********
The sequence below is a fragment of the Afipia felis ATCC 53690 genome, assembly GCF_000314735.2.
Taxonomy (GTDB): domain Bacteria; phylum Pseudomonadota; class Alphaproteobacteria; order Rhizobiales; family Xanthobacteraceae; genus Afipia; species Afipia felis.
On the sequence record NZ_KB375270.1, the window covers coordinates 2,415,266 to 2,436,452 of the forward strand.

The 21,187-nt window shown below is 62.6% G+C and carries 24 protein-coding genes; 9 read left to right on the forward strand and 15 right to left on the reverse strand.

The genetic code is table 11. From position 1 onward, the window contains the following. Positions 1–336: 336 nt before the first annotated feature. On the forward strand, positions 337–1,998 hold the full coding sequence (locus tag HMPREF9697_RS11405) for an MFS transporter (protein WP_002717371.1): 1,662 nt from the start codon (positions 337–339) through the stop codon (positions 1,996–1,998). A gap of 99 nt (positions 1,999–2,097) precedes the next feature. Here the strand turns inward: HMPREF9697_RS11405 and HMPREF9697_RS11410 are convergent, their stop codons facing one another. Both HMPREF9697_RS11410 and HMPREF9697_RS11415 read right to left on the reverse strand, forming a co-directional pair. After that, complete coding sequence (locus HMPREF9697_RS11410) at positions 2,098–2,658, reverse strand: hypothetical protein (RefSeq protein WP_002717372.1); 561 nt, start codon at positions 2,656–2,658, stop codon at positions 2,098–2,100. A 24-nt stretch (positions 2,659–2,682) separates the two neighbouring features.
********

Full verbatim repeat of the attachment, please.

The sequence below is a fragment of the Afipia felis ATCC 53690 genome, assembly GCF_000314735.2.
Taxonomy (GTDB): domain Bacteria; phylum Pseudomonadota; class Alphaproteobacteria; order Rhizobiales; family Xanthobacteraceae; genus Afipia; species Afipia felis.
On the sequence record NZ_KB375270.1, the window covers coordinates 2,415,266 to 2,436,452 of the forward strand.

The 21,187-nt window shown below is 62.6% G+C and carries 24 protein-coding genes; 9 read left to right on the forward strand and 15 right to left on the reverse strand.

The genetic code is table 11. From position 1 onward, the window contains the following. Positions 1–336: 336 nt before the first annotated feature. On the forward strand, positions 337–1,998 hold the full coding sequence (locus tag HMPREF9697_RS11405) for an MFS transporter (protein WP_002717371.1): 1,662 nt from the start codon (positions 337–339) through the stop codon (positions 1,996–1,998). A gap of 99 nt (positions 1,999–2,097) precedes the next feature. Here the strand turns inward: HMPREF9697_RS11405 and HMPREF9697_RS11410 are convergent, their stop codons facing one another. Both HMPREF9697_RS11410 and HMPREF9697_RS11415 read right to left on the reverse strand, forming a co-directional pair. After that, complete coding sequence (locus HMPREF9697_RS11410) at positions 2,098–2,658, reverse strand: hypothetical protein (RefSeq protein WP_002717372.1); 561 nt, start codon at positions 2,656–2,658, stop codon at positions 2,098–2,100. A 24-nt stretch (positions 2,659–2,682) separates the two neighbouring features.